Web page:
You see, Microchip invested in the Arduino IDE and released the chipKIT, a 32-bit Arduino compatible development board, along with big promises of “playing nice” with the open source community. The problem, according to [Ian], is that while Microchip’s compilers are based on GCC, they “keep some special sauce locked up”, which means that certain parts of the chipKIT toolchain are not open. Many in the community, including [Ian] had high hopes for the chipKIT based on the successes seen by Atmel’s open source initiatives, but many things are still locked up behind closed licenses.
An example of this unfriendly attitude towards open source can be seen in Digilent’s recently released network shield. It supports Ethernet and USB features of the chipKIT MEGA, but the TCP/IP and USB stacks are completely closed source. Digilent pushed hard to get the ability to release open drivers for the board, but it was a battle they ultimately lost. This behavior creates roadblocks for seasoned developers of open source products such as Dangerous Prototypes, as well as the curious beginner, which is why [Ian] is making a point in bringing these issues to light.
[Ian] urges Microchip to give something significant back to the community they are tapping, a result which can only be achieved by speaking up. Be sure to check out his editorial, and if after reading it you have any interest in letting your voice be heard, drop Microchip a line and let them know that their one-way relationship with the open source community is something you would like see change.
So you bought yourself a Neato XV-11 and your floors have never been cleaner. The only problem is that you want to hack around with the hardware without losing your floor-sweeping minion. [Hash] found a solution to the issue by building a computer inside of the dustbin module.
You can see at the center of the image above a touchscreen. Normally this is just blank plastic, as it’s the removable container where your floor sweepings go, but [Hash] was inspired by the modular design. Since that bin is intended to be removable, it’s a perfect way to make add-on hardware removable. All he needed to do was find a way to connect to the Neato’s own electronics. The solution was a non-standard USB cable.
Using the guts from an Insignia Infocast 3.5 (he picked several of them up on clearance at Christmas) he milled an opening for the touch screen, added a cooling fan, and wired up a toggle switch (not pictured above) which powers everything from the 14-17V coming in from that USB cable. The Infocast is a Chumby with a different branding so there’s plenty of Linux-based power and it’s WiFi enabled. Watch [Hash’s] walk through video after the break to see all that went into this clever concept.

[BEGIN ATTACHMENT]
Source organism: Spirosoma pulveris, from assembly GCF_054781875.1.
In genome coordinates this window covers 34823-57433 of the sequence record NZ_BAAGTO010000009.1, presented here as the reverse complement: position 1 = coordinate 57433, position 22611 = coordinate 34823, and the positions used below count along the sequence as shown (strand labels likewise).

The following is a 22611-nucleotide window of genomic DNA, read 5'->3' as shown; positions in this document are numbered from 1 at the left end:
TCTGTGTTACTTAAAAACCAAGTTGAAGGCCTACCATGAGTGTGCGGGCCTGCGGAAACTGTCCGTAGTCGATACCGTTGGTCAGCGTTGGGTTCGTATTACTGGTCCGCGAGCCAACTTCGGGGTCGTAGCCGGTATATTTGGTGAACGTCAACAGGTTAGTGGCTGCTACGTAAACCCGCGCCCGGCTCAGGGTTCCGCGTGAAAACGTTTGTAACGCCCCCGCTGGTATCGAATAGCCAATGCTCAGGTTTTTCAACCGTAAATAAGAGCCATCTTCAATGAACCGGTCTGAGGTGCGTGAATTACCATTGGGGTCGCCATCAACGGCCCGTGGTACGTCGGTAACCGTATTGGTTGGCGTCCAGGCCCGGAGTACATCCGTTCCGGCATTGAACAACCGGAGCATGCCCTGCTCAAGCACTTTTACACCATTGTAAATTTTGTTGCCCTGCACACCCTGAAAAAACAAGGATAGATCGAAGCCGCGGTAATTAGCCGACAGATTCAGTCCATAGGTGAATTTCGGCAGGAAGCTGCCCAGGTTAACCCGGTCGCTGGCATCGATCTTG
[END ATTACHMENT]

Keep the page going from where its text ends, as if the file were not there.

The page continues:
We haven’t seen too many hacks that make use of the Neato XV-11. [Hash] is the same guy who hacked the Lidar on the unit, but there must be others turning out impressive projects. Don’t hesitate to send in a tip if you know of one.
Continue reading “Dustbin computer lets you clean and prototype with a Neato XV-11”
[Will] from Revolt Lab needed a project to get the summer campers he supervises interested in electronics, but when your audience is 5 years old, your subject matter had better be simple, yet interesting enough to hold their attention at length. He settled on using a Lego NXT robot to keep their little minds engaged, because who doesn’t like robots?
He picked up a basic Lego NXT kit and paged through the manual. The first “example” robot looked pretty cool so he decided to give it a shot, though he still hadn’t figured out exactly what he would have the robot do. Inspiration struck, and he decided that he could take advantage of the NXT’s color sensor as well as its proximity sensor to construct a balloon hunting robot.
He constructed a “balloon corral” to keep the balloons in place and the kids out of his thumbtack-wielding robot’s reach. He let his creation loose, and as you can see in the video below, the robot hunts down the blue balloon and pops it, much to the children’s delight.
If you’re in the position to introduce a group of young kids to electronics, this balloon popping robot paired with some conductive Play Dough would make for a fun and educational afternoon workshop.
Continue reading “My first robot: A simple demo to get kids excited about robotics”